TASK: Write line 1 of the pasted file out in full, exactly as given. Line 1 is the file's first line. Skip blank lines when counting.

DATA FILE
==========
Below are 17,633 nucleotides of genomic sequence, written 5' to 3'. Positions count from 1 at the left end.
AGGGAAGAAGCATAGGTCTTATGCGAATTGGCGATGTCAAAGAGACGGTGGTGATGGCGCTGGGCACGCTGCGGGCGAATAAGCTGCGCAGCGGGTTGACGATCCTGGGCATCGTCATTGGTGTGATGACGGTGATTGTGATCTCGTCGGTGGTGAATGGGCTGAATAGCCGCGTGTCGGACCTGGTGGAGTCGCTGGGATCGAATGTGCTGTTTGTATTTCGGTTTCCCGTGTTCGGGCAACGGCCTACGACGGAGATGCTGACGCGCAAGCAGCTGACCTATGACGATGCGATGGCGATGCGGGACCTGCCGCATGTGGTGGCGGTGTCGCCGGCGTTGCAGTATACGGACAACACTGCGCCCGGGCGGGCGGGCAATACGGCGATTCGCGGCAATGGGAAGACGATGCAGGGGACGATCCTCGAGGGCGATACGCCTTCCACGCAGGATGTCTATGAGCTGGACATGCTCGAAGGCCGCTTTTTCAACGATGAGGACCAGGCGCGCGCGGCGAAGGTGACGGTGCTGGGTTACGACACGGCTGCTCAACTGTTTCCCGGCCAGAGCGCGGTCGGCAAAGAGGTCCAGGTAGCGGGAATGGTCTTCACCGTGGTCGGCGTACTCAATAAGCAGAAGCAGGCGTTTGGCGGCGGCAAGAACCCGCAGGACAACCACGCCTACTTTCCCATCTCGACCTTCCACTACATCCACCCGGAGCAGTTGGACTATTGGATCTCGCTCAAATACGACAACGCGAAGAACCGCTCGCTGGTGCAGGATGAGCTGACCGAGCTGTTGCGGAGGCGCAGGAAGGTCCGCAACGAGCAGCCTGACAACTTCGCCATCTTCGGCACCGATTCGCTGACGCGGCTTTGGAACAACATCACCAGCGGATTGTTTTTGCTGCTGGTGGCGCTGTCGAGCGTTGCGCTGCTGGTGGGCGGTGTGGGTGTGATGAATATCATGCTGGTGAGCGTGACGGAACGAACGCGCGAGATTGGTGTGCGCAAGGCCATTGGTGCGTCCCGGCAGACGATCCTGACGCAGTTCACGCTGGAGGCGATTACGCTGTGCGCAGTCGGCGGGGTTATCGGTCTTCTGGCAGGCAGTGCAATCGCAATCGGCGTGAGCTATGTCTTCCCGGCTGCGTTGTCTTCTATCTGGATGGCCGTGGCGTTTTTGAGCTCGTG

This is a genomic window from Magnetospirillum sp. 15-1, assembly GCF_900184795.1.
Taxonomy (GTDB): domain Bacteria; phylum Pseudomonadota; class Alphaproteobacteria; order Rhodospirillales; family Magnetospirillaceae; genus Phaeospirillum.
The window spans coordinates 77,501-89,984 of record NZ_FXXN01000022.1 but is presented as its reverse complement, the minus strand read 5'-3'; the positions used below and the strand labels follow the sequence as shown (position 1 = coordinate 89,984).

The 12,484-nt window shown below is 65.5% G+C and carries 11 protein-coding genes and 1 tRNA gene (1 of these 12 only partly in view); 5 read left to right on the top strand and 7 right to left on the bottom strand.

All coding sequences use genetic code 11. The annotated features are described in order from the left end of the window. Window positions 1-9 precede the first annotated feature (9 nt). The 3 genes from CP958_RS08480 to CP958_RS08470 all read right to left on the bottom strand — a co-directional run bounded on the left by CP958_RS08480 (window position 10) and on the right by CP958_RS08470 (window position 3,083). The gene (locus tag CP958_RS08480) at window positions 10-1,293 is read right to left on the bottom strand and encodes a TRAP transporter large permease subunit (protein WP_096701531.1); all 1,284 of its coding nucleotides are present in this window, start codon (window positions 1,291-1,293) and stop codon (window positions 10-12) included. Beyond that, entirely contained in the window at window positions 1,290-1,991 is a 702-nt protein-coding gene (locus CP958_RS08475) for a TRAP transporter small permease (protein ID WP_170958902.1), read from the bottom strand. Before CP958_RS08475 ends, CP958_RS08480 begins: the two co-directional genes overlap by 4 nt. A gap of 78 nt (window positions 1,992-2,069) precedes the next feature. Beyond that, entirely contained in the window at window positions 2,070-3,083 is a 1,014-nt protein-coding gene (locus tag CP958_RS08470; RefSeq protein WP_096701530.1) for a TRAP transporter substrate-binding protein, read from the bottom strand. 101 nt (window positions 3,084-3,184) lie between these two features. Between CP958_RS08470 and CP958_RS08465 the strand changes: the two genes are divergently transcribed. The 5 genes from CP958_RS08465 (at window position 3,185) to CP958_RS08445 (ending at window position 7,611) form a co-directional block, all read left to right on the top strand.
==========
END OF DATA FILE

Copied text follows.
Below are 17,633 nucleotides of genomic sequence, written 5' to 3'. Positions count from 1 at the left end.